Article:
One of the keys to successful therapy is to retune those high-alert alarms so they return to their correct role of letting you know when something actually harmful is on its way, whether this be the physical modern-day equivalent of the toothéd beastie or indeed that all-consuming issue of any creature living amongst its kin, the social faux pas. What alarms ought to do is to protect you when there really could be some harm coming your way, not spook you with every single negatively nuanced interpretation of anything at all that could possibly be construed as not quite as good as you might have wanted and then clothe it as truly villainous.

As well as retuning the alarm system, the other delightful focus of therapy is to show you how, without even really being aware of how you do it, to start to notice all those things which really do begin to show you that the world which has been scaring you to death, almost literally, really does hold increasing volumes of worthwhile stuff (sorry for the highly technical terminology) and despite your best efforts, once you start to notice it, worthwhile stuff turns up all over the place.

Pretty soon, without knowing quite how, you aren’t under such constant threat any more. Without knowing quite how, you begin to realise that you’ve been noticing things that keep hinting to you that you’re actually feeling little bit better. Without knowing quite how, you went for that interview and something tells you did well. Without knowing quite how, the pain well, isn’t. And without knowing quite how, you revised successfully for that exam in half the time and with none of the stress.

And the truly weird thing is, you do it all by yourself. All the therapy does is show you what you’re already capable of doing. And once you’ve seen it, or to be exact, once your unconscious mind has seen, heard, felt, understood or other mode of representational filter, it, a sentence which does work, re-read it if you don’t believe me, you just can’t help but go right ahead and do it, like those mythical sisters of old, for yourself.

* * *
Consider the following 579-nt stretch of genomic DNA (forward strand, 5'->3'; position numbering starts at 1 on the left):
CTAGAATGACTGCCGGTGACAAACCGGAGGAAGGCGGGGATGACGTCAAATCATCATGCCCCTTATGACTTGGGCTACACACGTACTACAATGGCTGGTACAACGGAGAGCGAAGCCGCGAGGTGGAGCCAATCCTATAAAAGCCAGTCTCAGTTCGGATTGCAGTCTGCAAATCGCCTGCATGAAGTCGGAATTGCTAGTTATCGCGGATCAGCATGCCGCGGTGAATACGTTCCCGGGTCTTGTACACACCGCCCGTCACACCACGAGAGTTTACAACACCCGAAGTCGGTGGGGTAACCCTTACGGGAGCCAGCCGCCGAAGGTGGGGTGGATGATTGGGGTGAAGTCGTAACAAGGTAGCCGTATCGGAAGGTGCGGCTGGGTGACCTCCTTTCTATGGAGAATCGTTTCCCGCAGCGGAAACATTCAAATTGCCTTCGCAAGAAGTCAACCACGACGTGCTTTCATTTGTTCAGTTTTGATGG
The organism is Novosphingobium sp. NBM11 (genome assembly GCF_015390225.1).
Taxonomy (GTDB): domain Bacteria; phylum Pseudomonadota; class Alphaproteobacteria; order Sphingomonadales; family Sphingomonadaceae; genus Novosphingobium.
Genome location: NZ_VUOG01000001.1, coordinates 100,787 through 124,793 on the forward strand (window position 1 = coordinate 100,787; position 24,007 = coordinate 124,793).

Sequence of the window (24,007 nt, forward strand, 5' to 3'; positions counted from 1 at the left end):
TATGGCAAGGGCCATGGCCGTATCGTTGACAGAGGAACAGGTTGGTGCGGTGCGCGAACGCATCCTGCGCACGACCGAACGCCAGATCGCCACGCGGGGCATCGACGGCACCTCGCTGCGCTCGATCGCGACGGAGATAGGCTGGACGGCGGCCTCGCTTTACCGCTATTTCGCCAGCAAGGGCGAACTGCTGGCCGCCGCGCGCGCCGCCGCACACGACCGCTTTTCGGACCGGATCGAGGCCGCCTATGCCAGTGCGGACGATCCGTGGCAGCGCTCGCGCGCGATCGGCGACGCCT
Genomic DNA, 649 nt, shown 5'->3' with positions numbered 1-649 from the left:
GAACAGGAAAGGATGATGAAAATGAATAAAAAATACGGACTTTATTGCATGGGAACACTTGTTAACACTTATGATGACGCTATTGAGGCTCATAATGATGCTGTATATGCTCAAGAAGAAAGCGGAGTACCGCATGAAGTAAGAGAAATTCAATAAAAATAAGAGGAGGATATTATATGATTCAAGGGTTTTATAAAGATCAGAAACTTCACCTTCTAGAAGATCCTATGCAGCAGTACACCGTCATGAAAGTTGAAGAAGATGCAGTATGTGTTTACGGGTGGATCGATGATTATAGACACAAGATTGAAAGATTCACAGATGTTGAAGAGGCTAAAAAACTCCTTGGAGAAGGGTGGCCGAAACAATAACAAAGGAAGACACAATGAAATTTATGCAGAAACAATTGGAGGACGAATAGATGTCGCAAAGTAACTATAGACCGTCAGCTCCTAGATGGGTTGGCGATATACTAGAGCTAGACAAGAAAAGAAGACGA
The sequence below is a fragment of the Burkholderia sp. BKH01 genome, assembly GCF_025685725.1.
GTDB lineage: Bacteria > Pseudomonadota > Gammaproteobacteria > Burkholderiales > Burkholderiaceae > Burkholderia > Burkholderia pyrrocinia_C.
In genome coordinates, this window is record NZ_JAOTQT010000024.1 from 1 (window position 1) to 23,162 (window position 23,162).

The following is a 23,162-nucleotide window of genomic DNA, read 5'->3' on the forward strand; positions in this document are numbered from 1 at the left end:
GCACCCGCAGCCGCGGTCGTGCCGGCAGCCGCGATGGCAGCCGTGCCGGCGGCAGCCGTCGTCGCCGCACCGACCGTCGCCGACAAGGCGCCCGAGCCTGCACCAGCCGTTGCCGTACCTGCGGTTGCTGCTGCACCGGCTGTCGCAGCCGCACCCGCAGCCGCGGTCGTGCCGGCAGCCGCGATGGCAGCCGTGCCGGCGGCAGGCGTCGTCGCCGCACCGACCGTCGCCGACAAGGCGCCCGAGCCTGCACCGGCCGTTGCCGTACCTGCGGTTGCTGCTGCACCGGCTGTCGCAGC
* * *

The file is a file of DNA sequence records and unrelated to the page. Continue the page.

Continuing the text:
And if you’re still not convinced, it’s just possible that quite soon, looking back and thinking about it, you’ll realise that you noticed a few things which let you know you felt a little better. And later on, you might find that without really meaning to look, there were even more that you could have noticed but didn’t at the time…

I just thought of one. It made me smile.

art therapy hypnosis

Art or eyesore?
© Tony Burkinshaw 2013

Related Links

Typhoon: A demonstration of extreme manoeuverability

Tony Burkinshaw: Hypnotherapy MP3s

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2 thoughts on “Dog-fights, hypnotherapy and MP3s

  1. When noise comes – the neighbor’s mower and gas-powered leaf blower are main sources – I reach for earplugs plus the industrial strength ear protection headgear (http://liebjabberings.wordpress.com/2013/05/24/portable-sensory-deprivation-system-for-writers-and-people-with-cfs/).

    You have to do what you can to take control of your sound input away from others.

    The thing isn’t perfect, but drops the outside sound several orders of magnitude. I need it almost every day, including when I nap, or I go crazy because I can’t sleep or focus.

    • Once you get tuned into a noise, it can be really difficult to de-tune. It is possible but usually takes practice.
      My particular issue was made worse because it wasn’t just me that heard it – it records loud and clear on the MP3 as well!
      Ah well…
      Thanks for joining in the conversation!
      Tony